the stomach. Starchy food is preferable to protein as protein
quenches chlorine dioxide. Significant amounts of vitamin C
(ascorbic acid) must not be present at any point in the
mixtures or else this will quench the chlorine dioxide (ClO2)
and render it ineffective. For the same reason antioxidant
supplements should not be taken on the day of treatment.
Other side effects reported are transient vomiting, diarrhea,
headache, dizziness, lethargy or malaise.
I first learned of Jim Humble's remarkable discovery in the
fall of 2006. That sodium chlorite or chlorine dioxide could
kill parasites in vivo seemed immediately reasonable to me
at the onset. It is well known that many disease causing
organisms are sensitive to oxidants. Various compounds
classifiable as oxides of chlorine such as sodium hypochlorite
and chlorine dioxide are already widely used as disinfectants.
What is novel and exciting here is that Mr. Humble's technique
seems: 1) easy to use, 2) rapidly acting, 3) successful,
4) apparently lacking in toxicity, and 5) affordable.
If this treatment continues to prove effective, it could be
used to help rid the world of one of the most devasting of all
known plagues. Especially moving in me is the empathy I feel
for anyone with a debilitating febrile illness. I cannot forget
how horrible I feel whenever I have caught influenza. How much
more miserable it must be to suffer like that again and again
every 2 to 3 days as happens in malaria. Millions of people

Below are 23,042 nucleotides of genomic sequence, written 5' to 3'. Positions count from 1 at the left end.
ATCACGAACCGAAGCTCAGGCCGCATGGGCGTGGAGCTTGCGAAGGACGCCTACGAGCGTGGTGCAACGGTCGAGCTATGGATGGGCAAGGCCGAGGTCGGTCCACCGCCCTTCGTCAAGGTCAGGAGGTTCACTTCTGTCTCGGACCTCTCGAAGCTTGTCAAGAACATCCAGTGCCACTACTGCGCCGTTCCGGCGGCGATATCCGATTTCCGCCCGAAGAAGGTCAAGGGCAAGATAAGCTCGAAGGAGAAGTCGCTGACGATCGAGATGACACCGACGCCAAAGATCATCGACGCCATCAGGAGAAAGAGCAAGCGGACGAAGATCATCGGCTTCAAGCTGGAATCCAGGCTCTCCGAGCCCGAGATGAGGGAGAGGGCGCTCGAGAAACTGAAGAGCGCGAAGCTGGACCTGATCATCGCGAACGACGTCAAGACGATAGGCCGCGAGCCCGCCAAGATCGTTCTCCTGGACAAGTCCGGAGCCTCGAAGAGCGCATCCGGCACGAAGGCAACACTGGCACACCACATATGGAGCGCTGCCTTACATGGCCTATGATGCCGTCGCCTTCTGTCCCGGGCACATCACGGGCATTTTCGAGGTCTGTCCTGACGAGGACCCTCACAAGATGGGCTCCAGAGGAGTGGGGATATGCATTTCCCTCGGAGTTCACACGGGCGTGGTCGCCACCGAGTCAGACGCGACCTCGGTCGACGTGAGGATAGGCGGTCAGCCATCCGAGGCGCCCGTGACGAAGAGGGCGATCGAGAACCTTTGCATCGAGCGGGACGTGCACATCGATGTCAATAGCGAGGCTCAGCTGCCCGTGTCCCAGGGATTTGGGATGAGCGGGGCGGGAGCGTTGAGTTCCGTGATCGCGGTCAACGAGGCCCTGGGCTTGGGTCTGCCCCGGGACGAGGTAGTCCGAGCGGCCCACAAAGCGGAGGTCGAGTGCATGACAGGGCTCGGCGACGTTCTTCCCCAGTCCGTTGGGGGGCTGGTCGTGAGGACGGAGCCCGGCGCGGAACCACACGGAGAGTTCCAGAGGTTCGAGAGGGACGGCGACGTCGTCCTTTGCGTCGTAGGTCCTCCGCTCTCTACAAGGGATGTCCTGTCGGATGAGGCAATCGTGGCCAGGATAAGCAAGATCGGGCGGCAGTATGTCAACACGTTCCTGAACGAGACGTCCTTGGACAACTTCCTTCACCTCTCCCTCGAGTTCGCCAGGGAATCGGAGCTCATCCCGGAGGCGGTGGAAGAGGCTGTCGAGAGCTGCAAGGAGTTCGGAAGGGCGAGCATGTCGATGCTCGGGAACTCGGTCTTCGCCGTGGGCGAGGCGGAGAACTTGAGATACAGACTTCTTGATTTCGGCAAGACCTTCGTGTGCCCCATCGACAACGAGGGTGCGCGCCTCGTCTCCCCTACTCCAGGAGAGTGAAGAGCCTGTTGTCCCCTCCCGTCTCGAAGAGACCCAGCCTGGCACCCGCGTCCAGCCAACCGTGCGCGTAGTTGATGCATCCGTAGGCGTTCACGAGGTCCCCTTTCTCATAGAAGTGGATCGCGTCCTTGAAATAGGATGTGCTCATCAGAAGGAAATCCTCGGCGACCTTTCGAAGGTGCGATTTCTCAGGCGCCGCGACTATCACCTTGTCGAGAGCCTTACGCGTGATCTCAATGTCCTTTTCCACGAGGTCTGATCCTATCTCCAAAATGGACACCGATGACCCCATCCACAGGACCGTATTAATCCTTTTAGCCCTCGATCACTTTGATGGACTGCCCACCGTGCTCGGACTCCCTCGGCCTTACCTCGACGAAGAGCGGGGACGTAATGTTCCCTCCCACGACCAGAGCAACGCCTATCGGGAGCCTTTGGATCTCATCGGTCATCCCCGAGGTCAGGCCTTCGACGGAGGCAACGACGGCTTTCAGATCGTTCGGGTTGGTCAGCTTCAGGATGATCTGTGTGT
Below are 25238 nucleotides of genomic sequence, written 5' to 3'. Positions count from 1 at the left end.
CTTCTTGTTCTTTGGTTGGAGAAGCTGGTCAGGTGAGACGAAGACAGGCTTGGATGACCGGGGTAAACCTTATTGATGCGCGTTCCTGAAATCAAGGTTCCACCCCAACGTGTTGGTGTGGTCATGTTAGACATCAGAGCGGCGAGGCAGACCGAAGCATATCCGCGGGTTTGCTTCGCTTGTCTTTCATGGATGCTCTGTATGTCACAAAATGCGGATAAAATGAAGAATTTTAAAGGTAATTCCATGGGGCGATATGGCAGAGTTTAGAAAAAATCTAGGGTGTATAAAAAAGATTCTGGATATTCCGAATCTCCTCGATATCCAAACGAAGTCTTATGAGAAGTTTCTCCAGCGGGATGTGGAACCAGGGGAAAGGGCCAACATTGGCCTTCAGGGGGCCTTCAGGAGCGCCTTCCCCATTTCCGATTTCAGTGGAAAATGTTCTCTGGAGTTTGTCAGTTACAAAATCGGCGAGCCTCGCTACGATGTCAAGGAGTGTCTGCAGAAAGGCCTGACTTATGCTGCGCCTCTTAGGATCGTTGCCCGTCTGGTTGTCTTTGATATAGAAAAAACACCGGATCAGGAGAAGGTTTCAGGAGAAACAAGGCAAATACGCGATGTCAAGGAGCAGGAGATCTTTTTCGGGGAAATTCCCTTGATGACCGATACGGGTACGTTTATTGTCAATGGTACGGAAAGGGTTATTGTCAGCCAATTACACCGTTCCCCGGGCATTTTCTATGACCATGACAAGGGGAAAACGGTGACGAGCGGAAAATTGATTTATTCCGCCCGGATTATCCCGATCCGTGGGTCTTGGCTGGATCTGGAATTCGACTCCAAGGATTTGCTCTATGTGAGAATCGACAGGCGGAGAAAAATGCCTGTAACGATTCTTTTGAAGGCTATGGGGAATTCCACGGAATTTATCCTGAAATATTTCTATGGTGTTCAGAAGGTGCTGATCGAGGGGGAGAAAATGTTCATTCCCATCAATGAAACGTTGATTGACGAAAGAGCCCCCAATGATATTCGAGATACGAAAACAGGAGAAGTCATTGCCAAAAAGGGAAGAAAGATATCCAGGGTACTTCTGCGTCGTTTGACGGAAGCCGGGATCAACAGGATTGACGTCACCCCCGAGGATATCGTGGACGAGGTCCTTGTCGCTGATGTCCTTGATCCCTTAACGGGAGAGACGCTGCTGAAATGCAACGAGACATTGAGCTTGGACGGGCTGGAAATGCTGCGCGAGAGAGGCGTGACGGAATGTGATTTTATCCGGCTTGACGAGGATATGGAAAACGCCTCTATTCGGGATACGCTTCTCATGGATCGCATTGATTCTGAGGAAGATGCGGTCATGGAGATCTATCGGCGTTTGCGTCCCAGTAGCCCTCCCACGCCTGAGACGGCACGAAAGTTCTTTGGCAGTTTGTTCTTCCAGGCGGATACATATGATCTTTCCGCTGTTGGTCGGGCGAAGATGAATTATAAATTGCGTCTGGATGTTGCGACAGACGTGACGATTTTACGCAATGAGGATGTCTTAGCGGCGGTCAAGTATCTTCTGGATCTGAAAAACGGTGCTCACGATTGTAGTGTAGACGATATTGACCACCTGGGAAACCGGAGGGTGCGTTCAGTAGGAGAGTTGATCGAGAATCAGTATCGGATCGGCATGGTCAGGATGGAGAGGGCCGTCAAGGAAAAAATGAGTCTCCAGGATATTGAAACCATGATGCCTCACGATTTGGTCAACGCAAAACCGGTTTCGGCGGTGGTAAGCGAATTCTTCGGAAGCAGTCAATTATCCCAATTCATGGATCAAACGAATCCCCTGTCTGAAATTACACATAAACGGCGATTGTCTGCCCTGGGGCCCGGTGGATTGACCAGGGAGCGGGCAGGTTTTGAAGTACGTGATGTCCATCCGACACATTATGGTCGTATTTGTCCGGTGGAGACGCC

suffer this way year round. 1 to 3 million die from malaria
every year mostly children. Thus motivated I sought to learn
all I could about the chemistry of the oxides of chlorine.
I wanted to understand their probable mechanisms of toxicity
towards the causative agents of malaria (Plasmodium species).
I wanted to check available literature pertaining to issues
of safety or risk in human use.
OXIDANTS AS PHYSIOLOGIC AGENTS
Oxidants are atoms or molecules which take up electrons.
Reductants are atoms or molecules which donate electrons
to oxidants. I was already very familiar with most of the
medicinally useful oxidants. I had taught at numerous
seminars on their use and explained their mechanisms of
action on the biochemical level. Examples are: hydrogen
peroxide, zinc peroxide, various quinones, various glyoxals,
ozone, ultraviolet light, hyperbaric oxygen, benzoyl peroxide,
anodes, artemisinin, methylene blue, allicin, iodine and
permanganate. Some work has been done using dilute solutions
of sodium chlorite internally to treat fungal infections,
chronic fatigue, and cancer; however, little has been
published in that regard.
Low dose oxidant exposure to living red blood cells induces
a change in oxyhemoglobin (Hb-O2) activity so that more
oxygen (O2) is released to tissues throughout the body.
Hyperbaric oxygenation (oxygen under pressure):
1) is a powerful detoxifier against carbon monoxide;
2) is a powerful support for natural healing in burns,
crush injuries, and ischemic strokes; and
3) is an effective aid to treat most bacterial infections.
Taken internally, intermittently and in low doses many
oxidants have been found to be powerful immune stimulants.
Sodium chlorite acidified with lactic acid as in the product
"WF10" has similarly been shown to modulate immune activation.
Exposure of live blood to ultraviolet light also has immune
enhancing effects. These treatments work through a natural
physiologic trigger mechanism, which induces peripheral white